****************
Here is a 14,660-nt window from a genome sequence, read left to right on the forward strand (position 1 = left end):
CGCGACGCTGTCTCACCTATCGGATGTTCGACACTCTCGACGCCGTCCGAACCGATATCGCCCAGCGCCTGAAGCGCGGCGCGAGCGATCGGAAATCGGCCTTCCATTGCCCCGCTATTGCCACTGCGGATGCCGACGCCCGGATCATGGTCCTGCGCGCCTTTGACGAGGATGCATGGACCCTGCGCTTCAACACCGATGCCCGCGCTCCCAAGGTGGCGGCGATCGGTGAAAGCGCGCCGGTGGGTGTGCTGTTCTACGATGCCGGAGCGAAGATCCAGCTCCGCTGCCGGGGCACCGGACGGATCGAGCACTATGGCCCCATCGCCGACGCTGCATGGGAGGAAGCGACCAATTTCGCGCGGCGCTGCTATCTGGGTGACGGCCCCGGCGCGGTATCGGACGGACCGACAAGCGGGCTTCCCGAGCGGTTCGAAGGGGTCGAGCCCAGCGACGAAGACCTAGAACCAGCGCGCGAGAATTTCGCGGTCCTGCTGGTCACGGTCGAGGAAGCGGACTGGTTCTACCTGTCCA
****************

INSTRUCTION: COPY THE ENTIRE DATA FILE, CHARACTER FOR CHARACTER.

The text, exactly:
Here is a 14,660-nt window from a genome sequence, read left to right on the forward strand (position 1 = left end):
CGCGACGCTGTCTCACCTATCGGATGTTCGACACTCTCGACGCCGTCCGAACCGATATCGCCCAGCGCCTGAAGCGCGGCGCGAGCGATCGGAAATCGGCCTTCCATTGCCCCGCTATTGCCACTGCGGATGCCGACGCCCGGATCATGGTCCTGCGCGCCTTTGACGAGGATGCATGGACCCTGCGCTTCAACACCGATGCCCGCGCTCCCAAGGTGGCGGCGATCGGTGAAAGCGCGCCGGTGGGTGTGCTGTTCTACGATGCCGGAGCGAAGATCCAGCTCCGCTGCCGGGGCACCGGACGGATCGAGCACTATGGCCCCATCGCCGACGCTGCATGGGAGGAAGCGACCAATTTCGCGCGGCGCTGCTATCTGGGTGACGGCCCCGGCGCGGTATCGGACGGACCGACAAGCGGGCTTCCCGAGCGGTTCGAAGGGGTCGAGCCCAGCGACGAAGACCTAGAACCAGCGCGCGAGAATTTCGCGGTCCTGCTGGTCACGGTCGAGGAAGCGGACTGGTTCTACCTGTCCA